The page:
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Circuit Court reverses stay on producing public records

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A northern Indiana District Court was wrong in granting a Wisconsin city’s motion for a stay, which allowed the city to withhold public records from the bank suing it for violating securities law, the 7th Circuit Court of Appeals concluded today. The issue was whether the order issued by a state court for the city to produce the documents could be stayed by federal law because the request constituted discovery proceedings.

American Bank was one of several owners of bonds issued by the City of Menasha, Wisc., to finance the conversion of an electric power plant it owned to a steam-generated plant. The project went way over budget and the city defaulted on the bonds. The bond owners filed a class-action suit against Menasha, claiming it violated federal securities law by not disclosing to prospective buyers of the bonds material information about the conversion project.

Shortly after the suit was filed, American Bank asked to inspect public records relating to the conversion project pursuant to Wisconsin’s Public Records Law. The city was slow to respond, so a state court ordered the city to comply with the request. The city asked the District Court for a stay under subsection 4(b)(3)(D) of the Securities Litigation Uniform Standards Act of 1998. This act amended the Private Securities Litigation Reform Act to let District Courts “stay discovery proceedings in any private action in a State court, as necessary in aid of its jurisdiction, or to protect or effectuate its judgments, in an action subject to a stay of discovery pursuant to [section 78u-4(b)(3)(B), quoted above].”

The Circuit judges had to decide whether this provision authorizes the District Court to enjoin a private securities plaintiff from gaining access to records that a state’s public records law entitles members of the public to see and copy at their own expense. The judges rejected Menasha’s argument that American Bank was engaged in discovery and can’t appeal the stay unless it can invoke one of the exceptions to the rule against interlocutory appeal of discovery orders. The 7th Circuit instead agreed with American Bank that the stay is not the stay of a discovery order and it can only be an injunction. Only a stay of discovery is authorized by the SLUSA, wrote Judge Richard Posner in American Bank v. City of Menasha, et al., No. 10-1963.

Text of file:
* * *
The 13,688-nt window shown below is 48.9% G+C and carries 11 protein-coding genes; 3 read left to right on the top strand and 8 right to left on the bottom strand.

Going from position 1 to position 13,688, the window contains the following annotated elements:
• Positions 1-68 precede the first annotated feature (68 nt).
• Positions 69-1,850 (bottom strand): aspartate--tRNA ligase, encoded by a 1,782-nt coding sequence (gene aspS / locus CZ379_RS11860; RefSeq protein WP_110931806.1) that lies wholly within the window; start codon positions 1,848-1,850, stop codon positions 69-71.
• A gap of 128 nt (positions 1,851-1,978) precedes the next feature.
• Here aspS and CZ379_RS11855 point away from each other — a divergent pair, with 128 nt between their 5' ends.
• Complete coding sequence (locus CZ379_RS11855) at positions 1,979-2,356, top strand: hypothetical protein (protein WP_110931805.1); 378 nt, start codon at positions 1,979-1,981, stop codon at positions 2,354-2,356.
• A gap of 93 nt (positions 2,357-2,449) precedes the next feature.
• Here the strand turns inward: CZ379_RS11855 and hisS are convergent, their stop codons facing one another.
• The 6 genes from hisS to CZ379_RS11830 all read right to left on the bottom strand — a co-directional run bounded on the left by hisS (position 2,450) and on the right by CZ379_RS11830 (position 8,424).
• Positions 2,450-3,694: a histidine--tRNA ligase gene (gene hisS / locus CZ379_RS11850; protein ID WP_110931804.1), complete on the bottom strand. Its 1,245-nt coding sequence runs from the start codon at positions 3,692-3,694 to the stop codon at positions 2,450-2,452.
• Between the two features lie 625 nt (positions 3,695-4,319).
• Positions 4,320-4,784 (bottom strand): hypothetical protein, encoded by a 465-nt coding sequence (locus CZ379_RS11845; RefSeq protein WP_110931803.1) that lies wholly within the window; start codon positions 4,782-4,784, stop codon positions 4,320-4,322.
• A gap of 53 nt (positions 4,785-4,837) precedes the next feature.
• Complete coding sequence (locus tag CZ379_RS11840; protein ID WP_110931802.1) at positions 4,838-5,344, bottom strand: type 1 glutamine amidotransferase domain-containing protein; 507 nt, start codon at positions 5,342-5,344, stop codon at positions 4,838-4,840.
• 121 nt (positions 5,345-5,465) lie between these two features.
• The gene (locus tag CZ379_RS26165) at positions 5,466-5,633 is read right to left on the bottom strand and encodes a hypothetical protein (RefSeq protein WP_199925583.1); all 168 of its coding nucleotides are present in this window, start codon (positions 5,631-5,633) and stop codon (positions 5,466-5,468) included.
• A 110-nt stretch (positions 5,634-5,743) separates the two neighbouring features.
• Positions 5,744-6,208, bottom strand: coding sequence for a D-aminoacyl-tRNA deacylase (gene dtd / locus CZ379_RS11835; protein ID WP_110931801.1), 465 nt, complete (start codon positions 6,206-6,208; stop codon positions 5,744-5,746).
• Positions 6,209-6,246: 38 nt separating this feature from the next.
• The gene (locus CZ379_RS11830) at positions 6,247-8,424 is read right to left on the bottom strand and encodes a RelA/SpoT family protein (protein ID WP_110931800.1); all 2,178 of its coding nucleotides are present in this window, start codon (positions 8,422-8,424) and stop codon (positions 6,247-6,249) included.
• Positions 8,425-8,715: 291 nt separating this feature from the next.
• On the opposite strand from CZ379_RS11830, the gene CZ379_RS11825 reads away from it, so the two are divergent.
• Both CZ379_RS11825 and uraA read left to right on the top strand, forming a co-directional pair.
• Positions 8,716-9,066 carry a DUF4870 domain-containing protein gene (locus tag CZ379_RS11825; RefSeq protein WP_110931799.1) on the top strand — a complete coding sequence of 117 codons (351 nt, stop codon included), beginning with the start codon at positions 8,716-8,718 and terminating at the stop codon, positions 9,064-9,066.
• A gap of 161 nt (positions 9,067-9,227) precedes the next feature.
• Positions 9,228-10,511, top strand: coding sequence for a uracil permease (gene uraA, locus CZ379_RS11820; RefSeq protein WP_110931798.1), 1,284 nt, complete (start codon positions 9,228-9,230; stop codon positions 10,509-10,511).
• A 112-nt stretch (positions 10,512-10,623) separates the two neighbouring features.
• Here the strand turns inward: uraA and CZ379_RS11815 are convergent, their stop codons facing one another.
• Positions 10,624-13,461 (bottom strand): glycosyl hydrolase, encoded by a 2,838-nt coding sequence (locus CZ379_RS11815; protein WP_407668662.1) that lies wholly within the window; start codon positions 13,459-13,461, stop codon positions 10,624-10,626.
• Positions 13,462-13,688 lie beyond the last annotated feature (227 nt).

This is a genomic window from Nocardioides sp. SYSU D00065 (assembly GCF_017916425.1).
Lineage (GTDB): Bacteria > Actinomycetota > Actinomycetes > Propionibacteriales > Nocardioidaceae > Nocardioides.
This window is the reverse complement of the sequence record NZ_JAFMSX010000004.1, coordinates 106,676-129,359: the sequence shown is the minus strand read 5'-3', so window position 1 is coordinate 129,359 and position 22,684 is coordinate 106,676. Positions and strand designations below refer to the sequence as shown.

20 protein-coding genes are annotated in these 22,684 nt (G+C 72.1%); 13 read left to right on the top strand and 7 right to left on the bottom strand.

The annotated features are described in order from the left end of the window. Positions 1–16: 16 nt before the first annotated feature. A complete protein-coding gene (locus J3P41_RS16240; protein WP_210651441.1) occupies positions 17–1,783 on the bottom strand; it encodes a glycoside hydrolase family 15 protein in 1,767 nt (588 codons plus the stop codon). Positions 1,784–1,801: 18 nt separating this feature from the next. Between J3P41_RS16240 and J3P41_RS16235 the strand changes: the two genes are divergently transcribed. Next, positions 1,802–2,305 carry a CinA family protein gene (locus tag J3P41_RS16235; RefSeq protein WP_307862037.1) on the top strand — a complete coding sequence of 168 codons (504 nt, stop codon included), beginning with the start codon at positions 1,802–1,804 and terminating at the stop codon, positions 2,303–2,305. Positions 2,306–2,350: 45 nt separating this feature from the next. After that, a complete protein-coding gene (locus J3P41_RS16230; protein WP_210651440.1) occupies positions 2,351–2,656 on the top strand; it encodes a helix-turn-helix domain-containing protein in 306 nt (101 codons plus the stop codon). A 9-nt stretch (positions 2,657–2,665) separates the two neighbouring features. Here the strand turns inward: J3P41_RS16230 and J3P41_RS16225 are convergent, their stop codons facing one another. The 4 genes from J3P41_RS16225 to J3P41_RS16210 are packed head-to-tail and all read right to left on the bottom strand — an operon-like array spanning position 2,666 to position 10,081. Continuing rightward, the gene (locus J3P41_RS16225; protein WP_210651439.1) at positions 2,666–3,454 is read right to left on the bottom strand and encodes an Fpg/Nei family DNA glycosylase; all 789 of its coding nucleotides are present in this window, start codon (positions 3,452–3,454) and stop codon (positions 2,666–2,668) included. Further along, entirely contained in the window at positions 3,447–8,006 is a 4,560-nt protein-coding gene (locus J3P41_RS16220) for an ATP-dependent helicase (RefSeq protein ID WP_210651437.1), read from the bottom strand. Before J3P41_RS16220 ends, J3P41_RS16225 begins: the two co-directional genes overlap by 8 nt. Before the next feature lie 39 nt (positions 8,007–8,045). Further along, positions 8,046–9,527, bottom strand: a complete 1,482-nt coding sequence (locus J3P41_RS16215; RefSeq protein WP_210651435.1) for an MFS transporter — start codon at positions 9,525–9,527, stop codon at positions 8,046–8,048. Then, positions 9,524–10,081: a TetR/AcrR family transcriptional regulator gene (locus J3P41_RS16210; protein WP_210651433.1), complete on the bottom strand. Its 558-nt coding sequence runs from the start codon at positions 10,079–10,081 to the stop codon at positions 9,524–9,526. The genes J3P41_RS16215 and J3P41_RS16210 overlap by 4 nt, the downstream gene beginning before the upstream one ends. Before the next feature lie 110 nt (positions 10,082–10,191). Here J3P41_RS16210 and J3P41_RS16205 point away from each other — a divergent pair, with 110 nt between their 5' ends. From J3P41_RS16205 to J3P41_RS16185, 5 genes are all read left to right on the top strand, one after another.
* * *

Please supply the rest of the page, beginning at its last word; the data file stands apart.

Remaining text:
“In any event there is no expense to the defendant, as he doesn’t have to rummage through his files to respond to a demand for information - at least qua defendant; it is happenstance that in this case the custodian of the records and the defendant are one and the same - the City of Menasha,” wrote the judge. “The City shouldn’t be allowed to use its dual status to gain an advantage over other defendants in private securities litigation. And while it’s true that if American Bank uses any of the information it gleans from the records to oppose the motion that the City has filed to dismiss the class action suit the City’s lawyers will have to analyze the information, so will American Bank’s lawyers; the analysis costs are symmetrical.”

The city also wanted the stay to prevent American Bank from suggesting to a newspaper that it request and publish the records or even hint at a suggestion. Making the stay that broad would “create a precedent of unmanageable scope,” wrote the judge. He called the city’s position wrong and futile.